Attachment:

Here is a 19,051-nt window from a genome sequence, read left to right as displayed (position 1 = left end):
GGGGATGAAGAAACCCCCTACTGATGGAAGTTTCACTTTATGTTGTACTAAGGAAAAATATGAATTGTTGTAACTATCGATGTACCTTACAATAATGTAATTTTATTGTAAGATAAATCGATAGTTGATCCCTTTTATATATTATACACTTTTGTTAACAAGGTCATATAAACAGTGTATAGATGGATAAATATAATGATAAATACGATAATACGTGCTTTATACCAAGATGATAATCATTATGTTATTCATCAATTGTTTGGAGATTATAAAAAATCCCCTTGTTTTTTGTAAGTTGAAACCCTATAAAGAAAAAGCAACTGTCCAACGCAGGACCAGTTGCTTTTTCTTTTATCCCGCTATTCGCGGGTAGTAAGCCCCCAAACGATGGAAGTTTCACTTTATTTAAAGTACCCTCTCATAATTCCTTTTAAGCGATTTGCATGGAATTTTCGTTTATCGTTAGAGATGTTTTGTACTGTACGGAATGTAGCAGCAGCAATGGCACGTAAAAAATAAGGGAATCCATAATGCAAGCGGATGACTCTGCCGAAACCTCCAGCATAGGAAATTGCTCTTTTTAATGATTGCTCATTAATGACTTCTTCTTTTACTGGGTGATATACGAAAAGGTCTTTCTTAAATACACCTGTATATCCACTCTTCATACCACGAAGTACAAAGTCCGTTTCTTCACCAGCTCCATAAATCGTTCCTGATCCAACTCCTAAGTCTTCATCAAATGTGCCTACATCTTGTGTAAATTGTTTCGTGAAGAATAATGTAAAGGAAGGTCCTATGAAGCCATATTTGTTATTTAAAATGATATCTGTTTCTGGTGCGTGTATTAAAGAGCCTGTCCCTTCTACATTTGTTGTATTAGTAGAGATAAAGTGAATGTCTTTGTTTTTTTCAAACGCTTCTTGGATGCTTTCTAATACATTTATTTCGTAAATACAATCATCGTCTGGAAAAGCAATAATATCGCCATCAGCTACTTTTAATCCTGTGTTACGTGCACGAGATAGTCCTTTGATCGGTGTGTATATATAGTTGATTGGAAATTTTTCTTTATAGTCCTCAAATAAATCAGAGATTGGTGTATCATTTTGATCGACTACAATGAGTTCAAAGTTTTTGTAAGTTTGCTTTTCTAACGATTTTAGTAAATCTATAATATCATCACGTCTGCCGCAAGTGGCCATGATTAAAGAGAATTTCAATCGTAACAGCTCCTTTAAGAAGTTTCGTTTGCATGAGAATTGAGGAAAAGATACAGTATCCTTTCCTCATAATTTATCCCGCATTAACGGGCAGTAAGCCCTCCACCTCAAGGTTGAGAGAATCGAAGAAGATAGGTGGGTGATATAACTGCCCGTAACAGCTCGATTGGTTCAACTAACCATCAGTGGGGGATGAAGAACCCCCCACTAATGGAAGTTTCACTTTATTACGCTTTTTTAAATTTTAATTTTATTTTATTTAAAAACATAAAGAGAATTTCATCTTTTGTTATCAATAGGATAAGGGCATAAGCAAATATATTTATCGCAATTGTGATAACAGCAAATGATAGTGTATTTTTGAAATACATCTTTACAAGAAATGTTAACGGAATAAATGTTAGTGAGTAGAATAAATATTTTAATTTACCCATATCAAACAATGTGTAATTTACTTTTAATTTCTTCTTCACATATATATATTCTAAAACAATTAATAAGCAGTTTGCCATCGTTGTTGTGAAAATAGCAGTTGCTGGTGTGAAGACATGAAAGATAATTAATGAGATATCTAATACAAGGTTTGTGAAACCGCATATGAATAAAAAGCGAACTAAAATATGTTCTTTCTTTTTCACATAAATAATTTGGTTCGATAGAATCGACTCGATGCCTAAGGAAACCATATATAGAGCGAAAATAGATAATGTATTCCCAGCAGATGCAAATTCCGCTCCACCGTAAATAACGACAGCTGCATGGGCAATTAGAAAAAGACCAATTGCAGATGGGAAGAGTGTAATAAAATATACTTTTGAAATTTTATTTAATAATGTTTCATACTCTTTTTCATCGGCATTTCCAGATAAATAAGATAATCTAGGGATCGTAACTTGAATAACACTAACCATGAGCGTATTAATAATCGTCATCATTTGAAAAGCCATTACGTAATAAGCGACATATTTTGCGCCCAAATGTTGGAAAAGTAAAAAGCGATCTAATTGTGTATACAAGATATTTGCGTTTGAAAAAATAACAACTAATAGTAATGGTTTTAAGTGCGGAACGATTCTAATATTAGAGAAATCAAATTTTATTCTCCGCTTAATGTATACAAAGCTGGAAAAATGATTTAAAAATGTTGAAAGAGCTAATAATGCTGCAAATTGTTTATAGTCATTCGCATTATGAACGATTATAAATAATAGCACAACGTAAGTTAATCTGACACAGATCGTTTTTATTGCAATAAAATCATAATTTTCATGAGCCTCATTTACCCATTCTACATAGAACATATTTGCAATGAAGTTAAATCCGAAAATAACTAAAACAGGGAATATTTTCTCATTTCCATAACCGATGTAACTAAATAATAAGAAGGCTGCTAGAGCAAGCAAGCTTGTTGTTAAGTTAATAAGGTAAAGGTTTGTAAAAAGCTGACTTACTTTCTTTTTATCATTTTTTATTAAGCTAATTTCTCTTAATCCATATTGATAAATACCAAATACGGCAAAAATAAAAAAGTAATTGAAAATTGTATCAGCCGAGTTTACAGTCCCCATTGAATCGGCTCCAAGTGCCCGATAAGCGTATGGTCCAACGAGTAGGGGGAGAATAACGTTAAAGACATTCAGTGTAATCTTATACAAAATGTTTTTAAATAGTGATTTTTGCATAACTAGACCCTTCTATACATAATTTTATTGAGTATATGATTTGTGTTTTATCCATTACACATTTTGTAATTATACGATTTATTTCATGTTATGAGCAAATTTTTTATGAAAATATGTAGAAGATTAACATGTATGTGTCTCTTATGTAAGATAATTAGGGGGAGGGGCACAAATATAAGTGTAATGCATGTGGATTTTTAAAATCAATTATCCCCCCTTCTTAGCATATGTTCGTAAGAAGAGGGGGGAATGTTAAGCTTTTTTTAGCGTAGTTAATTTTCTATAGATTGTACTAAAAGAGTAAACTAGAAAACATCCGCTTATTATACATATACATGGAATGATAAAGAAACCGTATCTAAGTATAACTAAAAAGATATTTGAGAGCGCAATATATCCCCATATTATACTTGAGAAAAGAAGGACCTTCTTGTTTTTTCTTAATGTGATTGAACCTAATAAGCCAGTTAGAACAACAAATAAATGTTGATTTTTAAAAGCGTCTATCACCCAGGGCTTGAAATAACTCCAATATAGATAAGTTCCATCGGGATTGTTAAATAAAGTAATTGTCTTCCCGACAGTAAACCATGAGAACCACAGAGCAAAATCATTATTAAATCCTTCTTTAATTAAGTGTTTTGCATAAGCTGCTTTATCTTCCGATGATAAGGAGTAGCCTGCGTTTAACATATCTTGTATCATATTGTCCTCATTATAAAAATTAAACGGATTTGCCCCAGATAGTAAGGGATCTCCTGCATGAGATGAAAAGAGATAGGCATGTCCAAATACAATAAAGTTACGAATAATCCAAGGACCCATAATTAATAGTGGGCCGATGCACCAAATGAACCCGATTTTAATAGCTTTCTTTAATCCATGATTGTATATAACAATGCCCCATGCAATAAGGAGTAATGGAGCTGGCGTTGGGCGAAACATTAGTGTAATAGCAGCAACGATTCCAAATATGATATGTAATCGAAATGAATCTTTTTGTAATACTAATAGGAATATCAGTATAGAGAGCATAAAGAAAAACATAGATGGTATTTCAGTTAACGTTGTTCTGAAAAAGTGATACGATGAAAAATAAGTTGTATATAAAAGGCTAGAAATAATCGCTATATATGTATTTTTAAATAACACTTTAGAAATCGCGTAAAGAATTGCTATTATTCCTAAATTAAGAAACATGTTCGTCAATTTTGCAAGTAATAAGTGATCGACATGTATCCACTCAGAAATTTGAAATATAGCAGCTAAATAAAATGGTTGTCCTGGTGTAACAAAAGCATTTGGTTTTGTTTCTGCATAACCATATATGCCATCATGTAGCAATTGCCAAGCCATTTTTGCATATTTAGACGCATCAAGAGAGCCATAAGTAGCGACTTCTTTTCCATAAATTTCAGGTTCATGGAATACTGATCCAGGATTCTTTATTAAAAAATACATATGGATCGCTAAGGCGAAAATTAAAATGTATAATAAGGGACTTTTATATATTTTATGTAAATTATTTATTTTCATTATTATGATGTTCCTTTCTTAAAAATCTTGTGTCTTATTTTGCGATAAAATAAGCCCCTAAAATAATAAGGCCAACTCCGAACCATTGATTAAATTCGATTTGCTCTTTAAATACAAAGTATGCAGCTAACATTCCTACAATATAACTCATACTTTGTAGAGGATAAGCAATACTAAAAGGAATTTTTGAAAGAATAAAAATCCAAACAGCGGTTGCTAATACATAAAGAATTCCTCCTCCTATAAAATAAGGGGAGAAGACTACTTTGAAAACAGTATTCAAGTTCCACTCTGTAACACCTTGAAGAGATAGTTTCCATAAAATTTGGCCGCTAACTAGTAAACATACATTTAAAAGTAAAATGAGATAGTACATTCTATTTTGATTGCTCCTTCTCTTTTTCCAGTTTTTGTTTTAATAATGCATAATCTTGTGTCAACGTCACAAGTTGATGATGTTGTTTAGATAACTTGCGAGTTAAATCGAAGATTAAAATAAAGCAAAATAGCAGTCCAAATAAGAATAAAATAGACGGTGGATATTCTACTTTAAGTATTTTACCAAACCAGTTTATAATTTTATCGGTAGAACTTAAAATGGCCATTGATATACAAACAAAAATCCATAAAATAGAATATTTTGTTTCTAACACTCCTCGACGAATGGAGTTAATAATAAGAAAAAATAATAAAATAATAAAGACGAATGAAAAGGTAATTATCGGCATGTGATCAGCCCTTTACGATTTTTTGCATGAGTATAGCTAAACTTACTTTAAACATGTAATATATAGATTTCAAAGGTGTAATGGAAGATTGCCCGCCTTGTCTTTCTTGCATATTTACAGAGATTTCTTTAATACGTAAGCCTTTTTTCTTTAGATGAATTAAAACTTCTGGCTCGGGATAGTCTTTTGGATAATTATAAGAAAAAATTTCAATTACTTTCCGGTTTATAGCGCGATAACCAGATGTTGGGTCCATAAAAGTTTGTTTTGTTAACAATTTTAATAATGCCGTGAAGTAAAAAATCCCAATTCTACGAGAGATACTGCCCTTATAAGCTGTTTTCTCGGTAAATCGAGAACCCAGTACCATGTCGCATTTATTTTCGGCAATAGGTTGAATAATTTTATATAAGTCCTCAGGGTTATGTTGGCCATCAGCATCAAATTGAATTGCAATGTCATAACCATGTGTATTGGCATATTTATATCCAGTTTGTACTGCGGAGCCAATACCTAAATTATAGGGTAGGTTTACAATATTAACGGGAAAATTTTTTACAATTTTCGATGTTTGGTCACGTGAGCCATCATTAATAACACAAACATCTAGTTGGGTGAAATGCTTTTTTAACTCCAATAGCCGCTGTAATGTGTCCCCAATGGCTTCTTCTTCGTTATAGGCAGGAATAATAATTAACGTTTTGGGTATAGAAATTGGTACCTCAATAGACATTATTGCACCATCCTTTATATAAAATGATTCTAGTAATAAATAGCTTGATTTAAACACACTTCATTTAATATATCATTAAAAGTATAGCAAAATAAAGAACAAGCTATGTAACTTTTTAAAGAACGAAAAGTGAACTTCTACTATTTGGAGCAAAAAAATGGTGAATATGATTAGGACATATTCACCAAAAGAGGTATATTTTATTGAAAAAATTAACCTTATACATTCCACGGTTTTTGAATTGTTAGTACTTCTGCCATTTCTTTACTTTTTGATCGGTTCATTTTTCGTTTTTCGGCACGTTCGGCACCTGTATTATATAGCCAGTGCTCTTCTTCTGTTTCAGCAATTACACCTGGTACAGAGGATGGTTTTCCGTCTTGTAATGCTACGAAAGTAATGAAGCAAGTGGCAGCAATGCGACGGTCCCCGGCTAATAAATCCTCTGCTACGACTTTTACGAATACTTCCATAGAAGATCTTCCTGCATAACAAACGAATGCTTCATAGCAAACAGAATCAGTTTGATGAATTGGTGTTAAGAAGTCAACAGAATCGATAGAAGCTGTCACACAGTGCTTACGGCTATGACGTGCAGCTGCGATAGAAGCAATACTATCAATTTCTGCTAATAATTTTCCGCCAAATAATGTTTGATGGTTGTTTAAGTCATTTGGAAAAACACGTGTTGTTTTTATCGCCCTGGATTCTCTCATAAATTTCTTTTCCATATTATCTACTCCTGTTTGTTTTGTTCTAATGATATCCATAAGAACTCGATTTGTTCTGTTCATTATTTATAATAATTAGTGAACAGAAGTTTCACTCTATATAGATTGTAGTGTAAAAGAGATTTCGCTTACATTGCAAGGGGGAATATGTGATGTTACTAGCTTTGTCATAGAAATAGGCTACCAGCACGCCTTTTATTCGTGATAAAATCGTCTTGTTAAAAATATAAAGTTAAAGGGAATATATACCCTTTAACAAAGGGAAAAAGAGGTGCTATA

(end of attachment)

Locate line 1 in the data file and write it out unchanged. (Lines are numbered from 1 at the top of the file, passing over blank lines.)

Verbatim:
Here is a 19,051-nt window from a genome sequence, read left to right as displayed (position 1 = left end):